Tuesday, May 24, 2011
Wednesday, February 2, 2011
Wednesday, January 19, 2011
The Alabama governor should have said, in the parlance of his fellow Republican governor from Maine a few days ago, "If you have not accepted Jesus, you can just kiss my butt." Nothing beats the brotherly and sisterly love of butt kissing.
Wednesday, December 1, 2010
One enormous consequence of the Wikileaks is that suddenly we don't know what's real and what's not. Many of these documents were originally intentional disinformation. "Leaking" them now endows them with certain credibility. Charlie Chan say, "To know forgery, one must have original." But where's the original?
Wednesday, November 17, 2010
Tuesday, November 2, 2010
I feel conflicted over California's Prop 19, which would legalize marijuana. The state badly needs tax money, but the passage of the proposition would only provoke the federal govenrment to reinforce its own law, spelling trouble for my angel-eyed students. I would hate to miss those papers that are full of "visionary" ideas.
Friday, October 29, 2010
I'm waiting to see if China will win the bid on California's super-railway. Last time the Chinese built railroads here was in the 1860s, when the Chinese coolies and the Irish crew finished the Transcontinental Railroad in 1869. Many lives were lost. This time, China will build it with technology--no more coolie, only cool aid.
Tuesday, October 26, 2010
Alex Sink, the current Democratic candidate for governor in Florida, is the great-granddaughter of Chang and Eng Bunker, the Siamese Twins. Like the Twins, shrewd businessmen who knew how to take the country by storm, Sink has worked in the banking industry for years and has been the Chief Financial Officer for the state. I was impressed by her debating skills--she battled her opponent last night on CNN. Come Nov. 3, just imagine how the headlines in Florida newspapers would flash: "Alex Sinks Rick Scott" or vice verso.
Friday, October 22, 2010
I hate hearing wheeling-and-dealing, spineless politicians calling on each other to "man up" on this and that. Even worse, they use it only as a rhetorical gimmick during debates, to taunt, catcall, and disguise their own inability for a civil, candid, informed discussion ("That's in the First Amendment?!)--the cornerstone of a great democracy. Will the real Charlie Chan please man up?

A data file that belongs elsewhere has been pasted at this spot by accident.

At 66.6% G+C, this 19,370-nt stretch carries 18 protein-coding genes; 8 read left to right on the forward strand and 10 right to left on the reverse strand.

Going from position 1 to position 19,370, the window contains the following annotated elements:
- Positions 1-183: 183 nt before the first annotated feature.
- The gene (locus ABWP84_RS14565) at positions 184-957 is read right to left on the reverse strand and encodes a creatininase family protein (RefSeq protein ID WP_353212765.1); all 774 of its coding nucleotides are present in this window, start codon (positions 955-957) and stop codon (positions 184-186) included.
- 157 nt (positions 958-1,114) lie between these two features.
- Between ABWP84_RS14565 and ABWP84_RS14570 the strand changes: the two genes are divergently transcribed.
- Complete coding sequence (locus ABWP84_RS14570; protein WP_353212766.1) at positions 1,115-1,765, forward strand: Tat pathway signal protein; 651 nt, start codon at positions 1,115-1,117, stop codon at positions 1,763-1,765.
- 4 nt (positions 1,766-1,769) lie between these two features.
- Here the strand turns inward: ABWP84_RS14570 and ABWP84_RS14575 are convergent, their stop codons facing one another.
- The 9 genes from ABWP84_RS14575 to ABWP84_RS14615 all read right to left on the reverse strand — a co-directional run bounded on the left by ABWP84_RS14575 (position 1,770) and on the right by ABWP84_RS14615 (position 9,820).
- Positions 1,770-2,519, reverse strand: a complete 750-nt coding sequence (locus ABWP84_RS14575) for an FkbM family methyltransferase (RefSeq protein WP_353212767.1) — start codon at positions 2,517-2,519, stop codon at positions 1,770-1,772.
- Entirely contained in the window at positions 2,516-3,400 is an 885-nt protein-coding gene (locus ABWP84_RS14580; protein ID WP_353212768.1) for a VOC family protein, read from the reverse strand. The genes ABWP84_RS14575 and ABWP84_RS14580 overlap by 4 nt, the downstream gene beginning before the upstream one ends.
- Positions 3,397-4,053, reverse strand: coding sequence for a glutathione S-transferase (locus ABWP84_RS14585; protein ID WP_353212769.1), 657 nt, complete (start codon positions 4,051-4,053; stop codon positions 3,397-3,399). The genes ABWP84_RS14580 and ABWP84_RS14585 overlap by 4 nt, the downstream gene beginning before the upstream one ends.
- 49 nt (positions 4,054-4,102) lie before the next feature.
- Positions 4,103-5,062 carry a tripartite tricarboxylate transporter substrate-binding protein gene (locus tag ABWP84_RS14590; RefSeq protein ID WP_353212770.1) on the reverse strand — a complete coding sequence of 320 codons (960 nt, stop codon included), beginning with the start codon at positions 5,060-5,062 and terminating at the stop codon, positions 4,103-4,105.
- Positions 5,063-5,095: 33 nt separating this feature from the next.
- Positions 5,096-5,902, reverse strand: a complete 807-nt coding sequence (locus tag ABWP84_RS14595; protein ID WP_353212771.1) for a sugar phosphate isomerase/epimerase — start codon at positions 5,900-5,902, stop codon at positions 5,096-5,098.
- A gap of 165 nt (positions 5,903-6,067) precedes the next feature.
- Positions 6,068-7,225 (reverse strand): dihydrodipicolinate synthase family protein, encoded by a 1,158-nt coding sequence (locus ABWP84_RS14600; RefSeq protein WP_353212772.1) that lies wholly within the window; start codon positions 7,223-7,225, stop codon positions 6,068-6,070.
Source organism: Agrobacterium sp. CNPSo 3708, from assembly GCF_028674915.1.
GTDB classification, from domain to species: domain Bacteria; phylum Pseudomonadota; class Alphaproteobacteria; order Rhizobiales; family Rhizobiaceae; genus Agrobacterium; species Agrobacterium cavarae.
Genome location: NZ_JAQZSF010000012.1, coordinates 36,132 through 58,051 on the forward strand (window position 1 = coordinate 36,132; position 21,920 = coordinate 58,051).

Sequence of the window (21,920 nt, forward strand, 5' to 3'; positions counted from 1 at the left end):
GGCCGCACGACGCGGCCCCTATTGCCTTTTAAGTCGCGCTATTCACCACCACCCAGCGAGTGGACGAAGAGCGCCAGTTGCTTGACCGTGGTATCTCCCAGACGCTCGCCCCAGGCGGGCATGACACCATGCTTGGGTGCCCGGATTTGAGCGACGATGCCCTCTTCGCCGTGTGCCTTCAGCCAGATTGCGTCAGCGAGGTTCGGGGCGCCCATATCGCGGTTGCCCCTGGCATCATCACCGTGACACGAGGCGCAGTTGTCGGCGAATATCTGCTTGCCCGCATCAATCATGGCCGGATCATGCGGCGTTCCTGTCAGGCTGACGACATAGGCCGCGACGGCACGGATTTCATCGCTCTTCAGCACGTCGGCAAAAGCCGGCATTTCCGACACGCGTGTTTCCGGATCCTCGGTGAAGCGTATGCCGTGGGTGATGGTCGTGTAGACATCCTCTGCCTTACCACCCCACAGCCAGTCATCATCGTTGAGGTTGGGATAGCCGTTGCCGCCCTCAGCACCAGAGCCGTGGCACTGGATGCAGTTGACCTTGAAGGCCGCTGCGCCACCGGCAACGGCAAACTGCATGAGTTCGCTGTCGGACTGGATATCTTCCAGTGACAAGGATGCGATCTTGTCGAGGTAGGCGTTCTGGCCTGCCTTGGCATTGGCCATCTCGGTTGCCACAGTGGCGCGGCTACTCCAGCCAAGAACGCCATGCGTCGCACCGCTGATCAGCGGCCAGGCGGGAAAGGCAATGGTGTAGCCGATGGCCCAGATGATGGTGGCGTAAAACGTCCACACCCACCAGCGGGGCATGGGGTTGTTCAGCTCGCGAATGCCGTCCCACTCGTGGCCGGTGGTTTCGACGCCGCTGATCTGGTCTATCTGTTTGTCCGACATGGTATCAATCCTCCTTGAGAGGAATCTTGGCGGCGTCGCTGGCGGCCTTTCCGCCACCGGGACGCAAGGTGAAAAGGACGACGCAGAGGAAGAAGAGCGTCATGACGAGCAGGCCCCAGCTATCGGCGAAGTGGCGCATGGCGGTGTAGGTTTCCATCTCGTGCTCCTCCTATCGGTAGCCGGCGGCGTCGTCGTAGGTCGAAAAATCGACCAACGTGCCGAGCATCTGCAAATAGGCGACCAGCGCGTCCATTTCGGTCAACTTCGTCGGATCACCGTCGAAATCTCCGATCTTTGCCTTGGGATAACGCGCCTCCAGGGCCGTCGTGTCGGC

Just read Deborah Fallows' smart and clear-as-water book, "Dreaming in Chinese." As a trained linguist, she chooses the topic of Chinese words and builds her book around it, weaving in her own experience of living in China. It's the kind of book I like, a hot plate of chop suey, seemingly simple, mixing up things, and mysterious as Charlie Chan's "Confucius say." It cracks me up, however, when she addresses the term 老百姓 (laobaixing, "ordinary people"). Fallows writes, "At the showcase military parade in honor of the 60th anniversary of the People's Republic, President Hu Jintao deliberately invoked the Party-speak of the Moaist era, bypassing laobaixing for the culturally laden period word tongzhi [comrade]." As good a linguist as she is, Fallows doesn't seem to understand how the term is used in Chinese. For Hu to say "Greetings, laobaixing" would be somewhat like saying "Hello, y'all yokels!"
Thursday, October 21, 2010
In the days after the announcement of the Nobel Prize for Peace, my email messages to friends and family in China bounced back like ping pong balls hitting against a concrete wall (that was, by the way, how I used to practice ping pong as a kid). Qin Emperor's Great Wall really pales before the Great Firewall of China today. Aiya!